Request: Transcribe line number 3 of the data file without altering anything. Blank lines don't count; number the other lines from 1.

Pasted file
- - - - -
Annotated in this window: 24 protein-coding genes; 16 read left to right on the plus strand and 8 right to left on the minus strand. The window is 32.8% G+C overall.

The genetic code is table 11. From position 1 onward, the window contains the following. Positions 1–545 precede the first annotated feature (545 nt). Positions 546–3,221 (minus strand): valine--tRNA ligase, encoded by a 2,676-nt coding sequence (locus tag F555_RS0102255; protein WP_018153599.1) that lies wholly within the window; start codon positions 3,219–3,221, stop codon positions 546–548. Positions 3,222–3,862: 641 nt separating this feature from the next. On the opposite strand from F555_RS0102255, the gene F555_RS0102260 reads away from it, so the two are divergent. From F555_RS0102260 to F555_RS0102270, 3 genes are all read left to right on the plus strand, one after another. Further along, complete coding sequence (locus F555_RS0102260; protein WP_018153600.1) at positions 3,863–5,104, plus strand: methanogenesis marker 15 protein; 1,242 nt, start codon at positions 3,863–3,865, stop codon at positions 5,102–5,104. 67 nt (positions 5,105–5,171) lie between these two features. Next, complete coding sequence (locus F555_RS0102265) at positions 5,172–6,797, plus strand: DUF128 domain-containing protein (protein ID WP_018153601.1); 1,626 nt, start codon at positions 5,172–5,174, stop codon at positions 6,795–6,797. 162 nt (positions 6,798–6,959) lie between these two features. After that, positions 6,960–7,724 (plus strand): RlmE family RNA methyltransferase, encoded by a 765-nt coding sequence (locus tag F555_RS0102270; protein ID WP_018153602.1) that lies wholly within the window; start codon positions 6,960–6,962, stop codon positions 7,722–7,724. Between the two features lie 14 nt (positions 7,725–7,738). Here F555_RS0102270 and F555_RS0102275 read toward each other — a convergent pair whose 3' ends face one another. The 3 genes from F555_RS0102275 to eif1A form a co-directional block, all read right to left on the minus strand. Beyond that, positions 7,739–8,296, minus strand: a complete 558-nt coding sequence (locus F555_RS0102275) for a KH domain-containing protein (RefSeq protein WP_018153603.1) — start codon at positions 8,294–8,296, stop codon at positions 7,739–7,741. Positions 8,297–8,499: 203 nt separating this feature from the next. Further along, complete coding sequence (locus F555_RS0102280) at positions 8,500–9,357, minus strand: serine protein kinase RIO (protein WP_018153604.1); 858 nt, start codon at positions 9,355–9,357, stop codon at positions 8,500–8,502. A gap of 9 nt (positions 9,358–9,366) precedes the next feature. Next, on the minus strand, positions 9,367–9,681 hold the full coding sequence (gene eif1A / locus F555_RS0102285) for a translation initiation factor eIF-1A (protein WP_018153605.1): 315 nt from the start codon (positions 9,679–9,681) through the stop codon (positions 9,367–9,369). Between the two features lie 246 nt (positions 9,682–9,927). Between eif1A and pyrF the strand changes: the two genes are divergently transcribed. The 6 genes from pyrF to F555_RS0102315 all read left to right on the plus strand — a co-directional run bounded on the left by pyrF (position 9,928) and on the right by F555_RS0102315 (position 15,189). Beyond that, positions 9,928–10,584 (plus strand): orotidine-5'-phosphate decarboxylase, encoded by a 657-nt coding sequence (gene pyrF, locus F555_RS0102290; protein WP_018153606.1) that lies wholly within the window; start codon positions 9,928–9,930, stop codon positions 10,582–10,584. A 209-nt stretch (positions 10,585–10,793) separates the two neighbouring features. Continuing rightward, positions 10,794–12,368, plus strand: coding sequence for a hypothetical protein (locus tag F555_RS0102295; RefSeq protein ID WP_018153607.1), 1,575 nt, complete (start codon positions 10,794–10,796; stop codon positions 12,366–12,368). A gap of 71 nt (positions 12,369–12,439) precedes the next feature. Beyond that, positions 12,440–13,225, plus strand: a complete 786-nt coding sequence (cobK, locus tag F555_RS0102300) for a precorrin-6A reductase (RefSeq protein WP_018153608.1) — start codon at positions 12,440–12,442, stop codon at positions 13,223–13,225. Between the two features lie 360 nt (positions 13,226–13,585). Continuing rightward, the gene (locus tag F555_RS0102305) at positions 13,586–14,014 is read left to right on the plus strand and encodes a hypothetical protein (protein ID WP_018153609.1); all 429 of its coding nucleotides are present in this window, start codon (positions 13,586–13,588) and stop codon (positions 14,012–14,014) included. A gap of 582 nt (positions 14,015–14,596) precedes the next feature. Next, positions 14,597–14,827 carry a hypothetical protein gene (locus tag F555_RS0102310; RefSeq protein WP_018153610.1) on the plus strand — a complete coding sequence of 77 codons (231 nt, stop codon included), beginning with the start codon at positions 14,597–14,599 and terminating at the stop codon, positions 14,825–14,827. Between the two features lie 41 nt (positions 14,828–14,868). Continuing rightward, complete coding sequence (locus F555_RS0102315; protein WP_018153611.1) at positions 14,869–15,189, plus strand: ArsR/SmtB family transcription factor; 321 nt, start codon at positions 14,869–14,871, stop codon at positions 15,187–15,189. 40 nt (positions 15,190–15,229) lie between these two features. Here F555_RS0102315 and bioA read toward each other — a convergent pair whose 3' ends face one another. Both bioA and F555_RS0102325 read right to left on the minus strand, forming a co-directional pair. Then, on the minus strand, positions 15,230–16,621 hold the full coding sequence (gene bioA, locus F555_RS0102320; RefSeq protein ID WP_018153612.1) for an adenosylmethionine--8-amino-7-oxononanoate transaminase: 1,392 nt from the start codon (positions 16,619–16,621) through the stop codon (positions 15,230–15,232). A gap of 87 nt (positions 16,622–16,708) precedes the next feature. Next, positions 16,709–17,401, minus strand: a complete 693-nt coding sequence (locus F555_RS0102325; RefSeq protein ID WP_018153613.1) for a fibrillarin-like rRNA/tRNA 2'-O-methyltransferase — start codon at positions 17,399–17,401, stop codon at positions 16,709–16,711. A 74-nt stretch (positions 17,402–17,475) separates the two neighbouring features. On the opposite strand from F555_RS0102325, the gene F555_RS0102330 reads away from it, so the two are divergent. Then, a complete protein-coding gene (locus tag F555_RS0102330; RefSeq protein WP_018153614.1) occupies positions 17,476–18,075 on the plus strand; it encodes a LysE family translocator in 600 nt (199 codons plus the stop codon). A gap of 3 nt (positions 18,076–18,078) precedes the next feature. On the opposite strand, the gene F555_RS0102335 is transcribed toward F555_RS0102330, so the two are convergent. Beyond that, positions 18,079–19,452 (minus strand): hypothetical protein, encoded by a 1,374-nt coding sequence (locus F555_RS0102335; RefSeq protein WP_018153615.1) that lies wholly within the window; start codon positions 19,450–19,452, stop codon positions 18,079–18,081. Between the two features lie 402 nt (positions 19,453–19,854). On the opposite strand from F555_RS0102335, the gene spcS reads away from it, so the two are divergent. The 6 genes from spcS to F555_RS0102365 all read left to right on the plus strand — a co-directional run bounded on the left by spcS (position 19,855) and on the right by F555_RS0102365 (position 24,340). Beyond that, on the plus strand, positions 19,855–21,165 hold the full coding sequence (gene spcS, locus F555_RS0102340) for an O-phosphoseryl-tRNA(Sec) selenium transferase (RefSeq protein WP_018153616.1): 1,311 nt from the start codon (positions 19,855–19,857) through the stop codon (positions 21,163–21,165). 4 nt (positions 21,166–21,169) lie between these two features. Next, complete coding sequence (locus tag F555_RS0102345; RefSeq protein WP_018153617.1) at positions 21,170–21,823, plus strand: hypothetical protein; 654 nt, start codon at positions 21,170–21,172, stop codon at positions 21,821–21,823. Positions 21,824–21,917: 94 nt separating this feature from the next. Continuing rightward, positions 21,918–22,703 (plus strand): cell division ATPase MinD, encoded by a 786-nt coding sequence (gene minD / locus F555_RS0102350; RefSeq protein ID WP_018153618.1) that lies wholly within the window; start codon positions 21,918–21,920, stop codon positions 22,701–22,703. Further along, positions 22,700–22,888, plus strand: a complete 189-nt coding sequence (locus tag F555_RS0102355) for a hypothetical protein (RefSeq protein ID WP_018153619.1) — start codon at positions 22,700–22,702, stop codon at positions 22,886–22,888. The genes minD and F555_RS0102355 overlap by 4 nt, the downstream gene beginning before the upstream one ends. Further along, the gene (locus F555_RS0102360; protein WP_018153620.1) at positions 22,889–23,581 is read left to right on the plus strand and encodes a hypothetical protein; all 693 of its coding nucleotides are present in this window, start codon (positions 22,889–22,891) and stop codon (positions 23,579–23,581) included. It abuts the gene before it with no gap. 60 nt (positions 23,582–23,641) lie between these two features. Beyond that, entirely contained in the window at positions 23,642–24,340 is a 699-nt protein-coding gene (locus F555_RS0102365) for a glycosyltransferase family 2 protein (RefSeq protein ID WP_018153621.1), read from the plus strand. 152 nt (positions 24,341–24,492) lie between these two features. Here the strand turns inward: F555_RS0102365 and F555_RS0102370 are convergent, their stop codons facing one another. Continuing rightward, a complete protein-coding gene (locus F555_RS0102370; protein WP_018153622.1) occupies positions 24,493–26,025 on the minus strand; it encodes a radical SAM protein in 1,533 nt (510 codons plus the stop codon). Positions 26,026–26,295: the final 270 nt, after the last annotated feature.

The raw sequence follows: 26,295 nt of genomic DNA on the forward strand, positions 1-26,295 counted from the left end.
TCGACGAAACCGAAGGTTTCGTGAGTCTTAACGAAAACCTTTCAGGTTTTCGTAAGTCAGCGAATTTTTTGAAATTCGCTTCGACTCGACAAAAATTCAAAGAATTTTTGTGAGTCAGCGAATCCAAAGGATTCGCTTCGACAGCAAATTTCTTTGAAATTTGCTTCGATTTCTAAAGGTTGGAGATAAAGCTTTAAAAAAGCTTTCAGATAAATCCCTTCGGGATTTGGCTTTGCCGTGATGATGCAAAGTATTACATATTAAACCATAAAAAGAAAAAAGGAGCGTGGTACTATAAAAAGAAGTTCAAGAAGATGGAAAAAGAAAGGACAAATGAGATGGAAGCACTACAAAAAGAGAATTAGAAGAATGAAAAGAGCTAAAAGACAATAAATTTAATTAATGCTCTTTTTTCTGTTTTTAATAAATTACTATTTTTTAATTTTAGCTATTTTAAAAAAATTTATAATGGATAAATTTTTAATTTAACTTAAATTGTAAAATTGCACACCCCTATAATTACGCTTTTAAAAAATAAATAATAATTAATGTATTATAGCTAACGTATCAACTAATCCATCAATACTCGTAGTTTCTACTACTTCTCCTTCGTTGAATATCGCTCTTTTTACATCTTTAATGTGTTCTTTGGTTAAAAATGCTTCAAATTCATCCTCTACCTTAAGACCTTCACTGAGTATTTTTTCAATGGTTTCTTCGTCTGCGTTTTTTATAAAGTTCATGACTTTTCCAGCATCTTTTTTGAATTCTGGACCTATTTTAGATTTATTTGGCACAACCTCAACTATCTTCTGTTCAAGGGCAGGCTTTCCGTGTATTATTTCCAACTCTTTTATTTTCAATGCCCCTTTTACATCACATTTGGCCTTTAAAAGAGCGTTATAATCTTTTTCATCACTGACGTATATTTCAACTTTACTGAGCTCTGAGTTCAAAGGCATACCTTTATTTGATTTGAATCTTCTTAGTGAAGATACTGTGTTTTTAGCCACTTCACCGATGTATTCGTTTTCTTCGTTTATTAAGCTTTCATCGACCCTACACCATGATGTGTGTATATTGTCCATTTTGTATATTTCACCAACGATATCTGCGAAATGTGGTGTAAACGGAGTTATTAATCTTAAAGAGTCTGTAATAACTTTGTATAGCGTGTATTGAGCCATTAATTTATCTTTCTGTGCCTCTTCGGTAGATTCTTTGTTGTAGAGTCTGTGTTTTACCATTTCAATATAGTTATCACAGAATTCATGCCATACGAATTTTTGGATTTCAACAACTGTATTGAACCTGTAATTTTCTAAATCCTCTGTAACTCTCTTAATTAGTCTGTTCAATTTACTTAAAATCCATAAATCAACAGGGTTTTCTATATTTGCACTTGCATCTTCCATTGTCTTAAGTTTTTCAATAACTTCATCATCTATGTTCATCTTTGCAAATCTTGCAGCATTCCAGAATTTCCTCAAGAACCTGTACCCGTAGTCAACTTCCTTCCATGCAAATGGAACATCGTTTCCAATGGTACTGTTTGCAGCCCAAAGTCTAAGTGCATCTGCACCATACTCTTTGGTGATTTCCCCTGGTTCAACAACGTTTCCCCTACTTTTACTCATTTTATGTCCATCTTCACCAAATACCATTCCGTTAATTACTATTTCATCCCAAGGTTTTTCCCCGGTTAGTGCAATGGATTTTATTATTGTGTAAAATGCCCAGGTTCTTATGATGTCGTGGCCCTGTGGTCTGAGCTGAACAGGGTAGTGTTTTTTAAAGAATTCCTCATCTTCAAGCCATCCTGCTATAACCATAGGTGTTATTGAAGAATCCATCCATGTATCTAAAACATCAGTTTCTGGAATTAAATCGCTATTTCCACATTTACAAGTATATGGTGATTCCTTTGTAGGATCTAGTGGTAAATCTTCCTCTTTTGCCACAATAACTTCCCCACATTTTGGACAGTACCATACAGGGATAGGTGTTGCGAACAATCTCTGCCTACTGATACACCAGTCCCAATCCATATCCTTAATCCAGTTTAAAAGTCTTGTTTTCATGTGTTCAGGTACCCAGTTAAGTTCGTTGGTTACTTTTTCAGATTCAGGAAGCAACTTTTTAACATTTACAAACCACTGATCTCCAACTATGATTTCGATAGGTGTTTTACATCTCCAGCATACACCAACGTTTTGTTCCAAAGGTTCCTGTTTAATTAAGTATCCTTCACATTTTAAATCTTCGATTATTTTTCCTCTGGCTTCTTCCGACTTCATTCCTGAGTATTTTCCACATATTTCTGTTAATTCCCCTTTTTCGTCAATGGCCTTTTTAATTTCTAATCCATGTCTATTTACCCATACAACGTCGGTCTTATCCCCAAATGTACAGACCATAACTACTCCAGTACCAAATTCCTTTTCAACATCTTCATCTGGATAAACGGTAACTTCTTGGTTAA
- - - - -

The raw sequence follows: 26,295 nt of genomic DNA on the forward strand, positions 1-26,295 counted from the left end.